There were several people who felt the pull and wanted to do this reunion thing again in five years, rather than ten. Some people wanted to stay in touch. Some simply said goodbye, knowing that most likely many will never see each other again. We live in a much busier and technologically complicated world than we lived in during the 1990’s. It could make it easier to stay in touch, but for some reason, I feel the experiment backfired. Nowadays, everyone communicates, but very few connect. It is the connection that we secretly crave and that we get so little of in all the noise.

Mae and I said our goodbye’s to the McKinstry family and thanked Ryan again for watching them. I gave Ryan some money which he kept on refusing and leaving on the table and I ended up having to force him to take it. The kid has a heart of gold. Scott’s parents Pam and Steve had been wonderful hosts and even left us a bottle of Champaign that we didn’t open, but by the time we left I could have used some of the Old-Bubbly myself.

I left in silence as we drove away and then something very strange happened to me. I had a bizarre surge of confused feelings, both of joy and sadness at the same time. I had an ongoing flashback that lasted for ten minutes but felt like hours. It wasn’t just about high school for me, however. I had a million other neural connections to the place and the people.

Both of my parents have passed away from cancer over the last few years. Driving by our former home, which was their favorite place they ever lived, just brought my emotional house down. Realizing the monumental significance of all of my life decisions and unkept promises, along with the stark realization about how fast time passes, I completely lost it. I literally broke down and bawled my eyes out all the way home.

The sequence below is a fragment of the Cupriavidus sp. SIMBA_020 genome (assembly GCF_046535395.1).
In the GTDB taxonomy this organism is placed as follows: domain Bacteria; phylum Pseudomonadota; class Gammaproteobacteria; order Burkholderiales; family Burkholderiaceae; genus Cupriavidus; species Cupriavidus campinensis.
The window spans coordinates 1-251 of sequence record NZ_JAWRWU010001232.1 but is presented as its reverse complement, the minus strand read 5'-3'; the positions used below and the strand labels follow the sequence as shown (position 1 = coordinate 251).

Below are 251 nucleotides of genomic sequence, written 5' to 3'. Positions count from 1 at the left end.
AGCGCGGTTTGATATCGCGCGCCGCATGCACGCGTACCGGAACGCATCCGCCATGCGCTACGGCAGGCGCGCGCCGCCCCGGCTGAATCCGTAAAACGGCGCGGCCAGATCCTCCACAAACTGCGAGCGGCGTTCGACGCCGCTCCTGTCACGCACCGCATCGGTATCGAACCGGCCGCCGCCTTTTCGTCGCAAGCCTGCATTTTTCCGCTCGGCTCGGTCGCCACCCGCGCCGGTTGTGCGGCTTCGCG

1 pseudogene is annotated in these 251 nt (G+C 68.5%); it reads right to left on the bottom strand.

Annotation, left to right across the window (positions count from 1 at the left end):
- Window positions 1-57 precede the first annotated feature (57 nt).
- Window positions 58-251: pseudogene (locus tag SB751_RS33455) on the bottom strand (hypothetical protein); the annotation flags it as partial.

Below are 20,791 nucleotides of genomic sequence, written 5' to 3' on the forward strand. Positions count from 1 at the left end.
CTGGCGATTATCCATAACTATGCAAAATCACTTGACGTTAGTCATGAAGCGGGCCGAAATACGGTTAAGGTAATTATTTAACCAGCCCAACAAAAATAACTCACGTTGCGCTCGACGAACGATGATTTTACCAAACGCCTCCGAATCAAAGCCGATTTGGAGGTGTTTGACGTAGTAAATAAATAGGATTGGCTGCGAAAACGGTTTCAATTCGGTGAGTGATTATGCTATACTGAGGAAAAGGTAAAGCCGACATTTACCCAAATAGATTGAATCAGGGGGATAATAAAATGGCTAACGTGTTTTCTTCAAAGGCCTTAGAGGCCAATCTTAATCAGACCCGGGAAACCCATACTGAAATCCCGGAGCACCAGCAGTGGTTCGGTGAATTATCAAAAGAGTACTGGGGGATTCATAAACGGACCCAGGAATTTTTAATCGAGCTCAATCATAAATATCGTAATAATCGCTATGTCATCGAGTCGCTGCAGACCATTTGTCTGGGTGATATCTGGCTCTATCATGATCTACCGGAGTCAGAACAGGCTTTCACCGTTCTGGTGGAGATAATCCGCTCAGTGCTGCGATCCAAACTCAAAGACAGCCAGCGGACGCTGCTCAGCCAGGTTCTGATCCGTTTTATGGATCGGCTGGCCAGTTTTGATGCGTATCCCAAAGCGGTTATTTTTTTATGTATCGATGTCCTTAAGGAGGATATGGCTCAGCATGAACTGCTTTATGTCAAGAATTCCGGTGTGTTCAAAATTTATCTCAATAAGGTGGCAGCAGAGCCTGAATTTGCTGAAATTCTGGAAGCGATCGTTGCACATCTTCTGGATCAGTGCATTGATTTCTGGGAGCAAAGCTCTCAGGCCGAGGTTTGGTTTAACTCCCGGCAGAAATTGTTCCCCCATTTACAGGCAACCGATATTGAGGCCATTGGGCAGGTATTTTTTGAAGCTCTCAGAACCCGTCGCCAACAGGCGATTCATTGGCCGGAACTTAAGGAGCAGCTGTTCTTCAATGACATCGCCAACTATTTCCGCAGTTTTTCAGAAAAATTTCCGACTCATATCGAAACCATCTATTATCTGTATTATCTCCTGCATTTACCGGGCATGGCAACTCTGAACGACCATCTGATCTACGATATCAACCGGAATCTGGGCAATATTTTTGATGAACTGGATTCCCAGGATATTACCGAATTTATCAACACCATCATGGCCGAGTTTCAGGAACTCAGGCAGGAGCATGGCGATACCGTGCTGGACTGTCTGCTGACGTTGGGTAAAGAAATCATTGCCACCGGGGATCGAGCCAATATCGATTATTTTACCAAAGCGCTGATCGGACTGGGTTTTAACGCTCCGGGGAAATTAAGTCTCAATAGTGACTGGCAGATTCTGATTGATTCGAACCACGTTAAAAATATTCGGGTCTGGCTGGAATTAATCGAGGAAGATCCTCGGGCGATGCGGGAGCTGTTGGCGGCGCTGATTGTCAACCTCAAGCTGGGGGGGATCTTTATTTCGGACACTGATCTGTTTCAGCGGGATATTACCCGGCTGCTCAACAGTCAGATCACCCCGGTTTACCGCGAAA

Of course, my kids were bewildered and asked mommy what was wrong with their crazy father. Thankfully, my wife and I have been together long enough (we had just celebrated our twelfth wedding anniversary only weeks before), and she knew me well enough to just let it ride. Mostly I think she just ignores it since it never makes sense to anyone else and she would at least like to keep up some pretense that I am a real man and don’t act like a woman most of the time. No offense to women! And no offense to men who cry either! Just stop taking offense and get off my case, will you?

Now, you might be thinking: “Oh, it is because his parents died. I guess that makes sense.” However, it wasn’t just that. It was much more than that. The out-of-control sobbing was coming from a deeper place. There are several stages of the grieving process that all take considerable time to go through, but this was a different grief stage altogether from a different source of pain.

In the next post, I interview Tanya Sydnor.


Are you from Generation X? I want to hear what you think! Please comment below and participate in the conversation about What They Didn’t Teach Us Gen Xers In High School. What do you wish someone told you when you were eighteen?

About the author

Featured in CNN Money Edition, Jesse Stoddard’s primary aim is to make his mark in the world by exploring new ideas, enhancing collaboration and cooperation with teams, and working in his unique ability, which is transferring infectious enthusiasm, taking action, and loving people in order to gather and connect with others to pursue a bigger, brighter future.

Jesse’s mission is to make good bolder with his writing and art, to serve God, and in such a way that he illuminates truth, shines a humorous light on our human imperfections, and reminds us all to be humble while pointing us to what’s right.